By Bre Payton | Watchdog.org Virginia Bureau
PURCELLVILLE — More than 1,500 have gained the right to vote in Virginia since Gov. Bob McDonnell automated the restoration of rights process July 15, but 98,000 people with felony records are are still waiting.
Virginia has an estimated 100,000 non-violent felons eligible for automatic restoration of rights, but just a fraction — 1,577 — benefitted from the automated process.
The Secretary of the Commonwealth‘s office automatically added to the State Board of Elections felons who became eligible to vote after July 15, but the SOC’s office had no database of “past felons” — felons who became eligible before July 15 — and were unable to add their names to the SBE’s list without help. Past felons would have to contact the Secretary of the Commonwealth via a special hotline or submit a request by mail, fax or online. The online options weren’t available until Aug. 1.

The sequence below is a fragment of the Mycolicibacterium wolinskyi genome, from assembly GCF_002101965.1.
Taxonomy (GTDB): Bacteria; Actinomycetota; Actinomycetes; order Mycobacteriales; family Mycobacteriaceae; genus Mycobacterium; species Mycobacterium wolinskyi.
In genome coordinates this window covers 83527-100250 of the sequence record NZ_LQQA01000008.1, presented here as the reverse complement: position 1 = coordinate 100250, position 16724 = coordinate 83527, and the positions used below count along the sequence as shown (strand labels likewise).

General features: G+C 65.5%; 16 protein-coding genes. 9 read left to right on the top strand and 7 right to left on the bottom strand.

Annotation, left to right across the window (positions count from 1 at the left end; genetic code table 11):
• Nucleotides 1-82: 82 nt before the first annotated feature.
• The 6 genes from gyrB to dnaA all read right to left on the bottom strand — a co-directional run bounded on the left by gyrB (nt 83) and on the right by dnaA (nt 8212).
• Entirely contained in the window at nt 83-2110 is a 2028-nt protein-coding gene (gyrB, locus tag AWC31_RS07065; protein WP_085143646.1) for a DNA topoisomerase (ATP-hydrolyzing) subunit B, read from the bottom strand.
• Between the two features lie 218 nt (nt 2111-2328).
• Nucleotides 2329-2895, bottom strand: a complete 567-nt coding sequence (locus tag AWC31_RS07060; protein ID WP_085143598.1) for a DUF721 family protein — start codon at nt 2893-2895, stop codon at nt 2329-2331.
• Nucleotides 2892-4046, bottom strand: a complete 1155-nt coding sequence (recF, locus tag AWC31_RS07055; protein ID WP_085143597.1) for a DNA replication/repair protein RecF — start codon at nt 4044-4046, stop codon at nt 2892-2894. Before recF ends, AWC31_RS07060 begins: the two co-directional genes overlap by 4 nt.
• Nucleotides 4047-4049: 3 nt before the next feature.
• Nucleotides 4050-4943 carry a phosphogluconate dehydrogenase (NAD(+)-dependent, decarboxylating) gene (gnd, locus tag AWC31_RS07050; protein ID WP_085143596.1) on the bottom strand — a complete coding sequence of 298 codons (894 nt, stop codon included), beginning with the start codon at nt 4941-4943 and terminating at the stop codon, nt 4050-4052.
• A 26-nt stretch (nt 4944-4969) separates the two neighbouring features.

The Advancement Project, an advocacy group that worked with McDonnell’s office to develop the automated process, released a 72-page document Aug. 22 to help ex-felons navigate the complicated process of restoring their rights.
Historically, policies aimed at automatic restoration of voting rights for former felons, such as McDonnell’s, do not survive a change in administrations and can lead to confusion at the polls if the respective changes are not made clear.
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